Under Din of Abortion Debate, an Experience Shared Quietly
By JOHN LELAND | Published: September 18, 2005
LITTLE ROCK, Ark. - At Little Rock Family Planning Services, the
women filed in without making eye contact, a demographic that remains unrecognized.
Leah works in a clothing boutique. Alicia is in high school. Tammy pulls espresso.
Regina is a sergeant in the Army, recently home from Iraq.
Kristen Schmid for The New York Times A woman from Mississippi underwent preparation
for an abortion. She had been told that her fetus, which had serious defects,
would not live.
Far from Washington and the Supreme Court confirmation hearings of Judge John
G. Roberts Jr., here in Little Rock on an August weekend, 26 women from as
far away as Oklahoma joined the more than one million American women who will
probably have abortions this year.
Their experiences, at one of only two clinics in the state, offer a ground-level
view of abortion in 2005, a landscape altered by shifts in technology, law,
demographics and the political climate.
Brittany, 17, brought her mother for support. Linda, 39, brought her daughter.
Alexia, who wore a cross pendant, prayed all through the two-and-a-half-hour
drive from Delta State University in Mississippi. At 23, she was having her
third abortion. "My religion is against it," she said, adding that she is
a Baptist. "In a way I feel I'm doing wrong, but you can be forgiven. I blame
myself. I feel I shouldn't have sex at all."
Venetia Grunder, 21, viewed an ultrasound image of the fetus in her womb.
She was 12 weeks pregnant, though she had taken birth control pills as directed.
"I feel pretty messed up," she said after seeing the image. "It's different,
just knowing. My husband told me not to look. This changes my feelings, but
I'm sticking by it. Damn it, $650, I'm sticking by it."
More than 25 million Americans have had abortions since the Supreme Court
decided Roe v. Wade and Doe v. Bolton in 1973. Often kept secret, even from
close friends or family members, the experience cuts across all income levels,
religions, races, lifestyles, political parties and marital circumstances.
Though abortion rates have been falling since 1990, to their lowest level
since the mid-1970's, abortion remains one of the most common surgical procedures
for women in America. More than one in five pregnancies end in abortion.
In the squat, nondescript brick building here, the lofty rhetoric that has
billowed through public debate for the last 32 years gave way to the mundane
realities of the armed security guard and the metal detector, the surgical
table and the settling of the bill before the procedure - $525 to $1,800,
cash or credit card only.
While public conversation about abortion is dominated by advocates with all-or-nothing
positions - treating the fetus as a complete person, with full rights, or
as a nonentity, with none - most patients at the clinic, like most Americans,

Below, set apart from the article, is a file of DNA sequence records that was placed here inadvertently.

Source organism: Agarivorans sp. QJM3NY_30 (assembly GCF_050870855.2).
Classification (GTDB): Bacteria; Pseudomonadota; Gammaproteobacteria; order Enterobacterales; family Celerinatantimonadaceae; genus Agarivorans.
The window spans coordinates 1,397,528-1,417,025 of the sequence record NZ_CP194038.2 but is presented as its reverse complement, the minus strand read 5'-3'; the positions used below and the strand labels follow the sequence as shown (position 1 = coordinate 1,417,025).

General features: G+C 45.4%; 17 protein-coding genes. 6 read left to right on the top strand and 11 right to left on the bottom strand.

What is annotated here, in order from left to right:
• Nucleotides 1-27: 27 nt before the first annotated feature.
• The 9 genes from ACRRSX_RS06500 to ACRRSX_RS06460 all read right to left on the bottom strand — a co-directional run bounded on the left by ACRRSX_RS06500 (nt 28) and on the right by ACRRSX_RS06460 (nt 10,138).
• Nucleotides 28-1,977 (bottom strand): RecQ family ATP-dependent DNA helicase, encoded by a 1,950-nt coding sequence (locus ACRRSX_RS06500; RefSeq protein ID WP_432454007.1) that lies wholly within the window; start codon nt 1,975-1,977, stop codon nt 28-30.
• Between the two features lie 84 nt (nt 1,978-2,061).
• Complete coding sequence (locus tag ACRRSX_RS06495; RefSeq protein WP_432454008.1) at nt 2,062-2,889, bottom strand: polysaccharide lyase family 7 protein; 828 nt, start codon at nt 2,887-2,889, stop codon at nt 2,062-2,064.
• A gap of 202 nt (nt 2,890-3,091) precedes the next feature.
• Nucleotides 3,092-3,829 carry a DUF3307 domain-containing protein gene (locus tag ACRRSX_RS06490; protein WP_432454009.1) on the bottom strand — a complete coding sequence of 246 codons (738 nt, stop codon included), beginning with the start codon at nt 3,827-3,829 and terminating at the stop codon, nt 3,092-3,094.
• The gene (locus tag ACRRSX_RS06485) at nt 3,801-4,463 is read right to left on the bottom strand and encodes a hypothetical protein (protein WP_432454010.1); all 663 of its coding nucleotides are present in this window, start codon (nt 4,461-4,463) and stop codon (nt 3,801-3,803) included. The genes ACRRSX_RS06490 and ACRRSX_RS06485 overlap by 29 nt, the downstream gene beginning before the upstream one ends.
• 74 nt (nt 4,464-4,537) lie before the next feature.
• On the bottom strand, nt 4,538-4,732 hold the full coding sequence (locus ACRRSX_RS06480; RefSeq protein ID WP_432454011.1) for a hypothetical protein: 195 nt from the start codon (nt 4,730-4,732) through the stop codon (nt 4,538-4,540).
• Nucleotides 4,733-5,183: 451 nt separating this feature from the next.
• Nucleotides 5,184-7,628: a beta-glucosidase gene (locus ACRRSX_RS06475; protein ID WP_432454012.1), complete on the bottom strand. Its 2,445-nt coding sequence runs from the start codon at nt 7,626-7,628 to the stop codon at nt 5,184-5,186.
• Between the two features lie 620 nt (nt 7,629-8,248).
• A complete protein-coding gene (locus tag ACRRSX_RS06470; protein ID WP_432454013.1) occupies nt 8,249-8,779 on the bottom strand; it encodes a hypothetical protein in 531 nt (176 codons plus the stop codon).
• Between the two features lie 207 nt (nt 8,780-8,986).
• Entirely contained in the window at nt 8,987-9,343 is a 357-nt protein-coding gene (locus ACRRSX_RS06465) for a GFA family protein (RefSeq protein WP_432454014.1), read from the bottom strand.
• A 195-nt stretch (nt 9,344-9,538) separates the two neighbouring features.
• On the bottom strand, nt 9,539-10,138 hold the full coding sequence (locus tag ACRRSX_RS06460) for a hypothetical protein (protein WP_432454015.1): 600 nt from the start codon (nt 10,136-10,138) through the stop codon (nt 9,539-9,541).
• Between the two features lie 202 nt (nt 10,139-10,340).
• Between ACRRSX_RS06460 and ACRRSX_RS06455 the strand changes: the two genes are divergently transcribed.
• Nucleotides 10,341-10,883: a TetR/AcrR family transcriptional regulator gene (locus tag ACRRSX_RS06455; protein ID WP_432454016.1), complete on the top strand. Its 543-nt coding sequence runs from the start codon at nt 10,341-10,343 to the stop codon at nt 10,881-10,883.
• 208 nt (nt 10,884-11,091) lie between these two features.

found themselves on rockier ground, weighing religious, ethical, practical,
sentimental and financial imperatives that were often in conflict.
Regina cried on the operating table. Kori, 26, who was having her third abortion,
asked to watch the procedure on the ultrasound monitor. "I wanted to see what
it was like," she said. "It was O.K. to watch. Once you had your mind made
up to do it, you just suck it up and go with it."
The solitary protester outside , Jim Dawson, 74, stood a court-mandated distance
from the clinic with a video camera, taping women as they entered, and promising
them hellfire if they went through with it - as he has for a decade. Mr. Dawson
drives 40 miles from Vilonia, Ark., bringing cardboard signs that say "Abortion
Kills," and usually departs by midmorning. On days when the clinic is closed,
he pickets the Clinton presidential library. "I don't stop many of them,"
he said, "but a little bit goes a long way."
At the clinic, patients allowed a reporter to attend their consultations and
even operations, but most spoke only if they could use just their first names.
"It's not something I would talk about," said "M," a high school teacher who
agreed to be identified only by her middle initial. She wore a miniskirt and
T-shirt, her blond hair pulled back from her forehead. She said she had never
discussed abortion with relatives or colleagues. Only two friends knew she
"I'd lose my job," she said. "My family's reputation would be ruined. It makes
me nervous even being in the waiting room. You don't want to know who's here,
you don't want to be recognized, and you don't want to see them ever again.
Because in society's eyes, you share the same dirty secret."
Even most staff members at the clinic insisted on using only their first names
- "to protect my identity from the antichoice people," said Lori, a nurse
practitioner. Several said they had not told family members what they did
for a living, or were ostracized if they did.
"My oldest son won't let me see my grandchildren," said Sherry Steele, 57,
a surgical assistant who started working at the clinic after her daughter
had two abortions. The New York Times agreed to anonymity to encourage candor
and to get a representative sample of women. (Those who volunteer their full
names are by nature an unrepresentative minority.)
On this August weekend, the women entering the Little Rock clinic resembled
those who have abortions nationwide. They were mainly in their 20's, more
likely to be poor and African-American than the area population. Most were
already mothers, many single. They arrived as a result of failure of one sort
or another: a poor sexual decision, a broken relationship, a birth control
method that just did not work. More than half of all women who have abortions
say they used a contraceptive method in the month they conceived, according
to the Alan Guttmacher Institute, a research group that supports abortion
While abortion rates have been falling generally since 1990, the decline has
been steepest among teenagers, and rates are lowest among educated, financially
secure women. Researchers attribute the drop in teenage abortion to reduced
rates of pregnancy, as a result of better access to contraception - including
the three-month Depo-Provera injections - and abstinence.
Conversely, for poor and low-income women, rates increased during the 1990's,
possibly in response to the 1996 welfare overhaul, which reduced support systems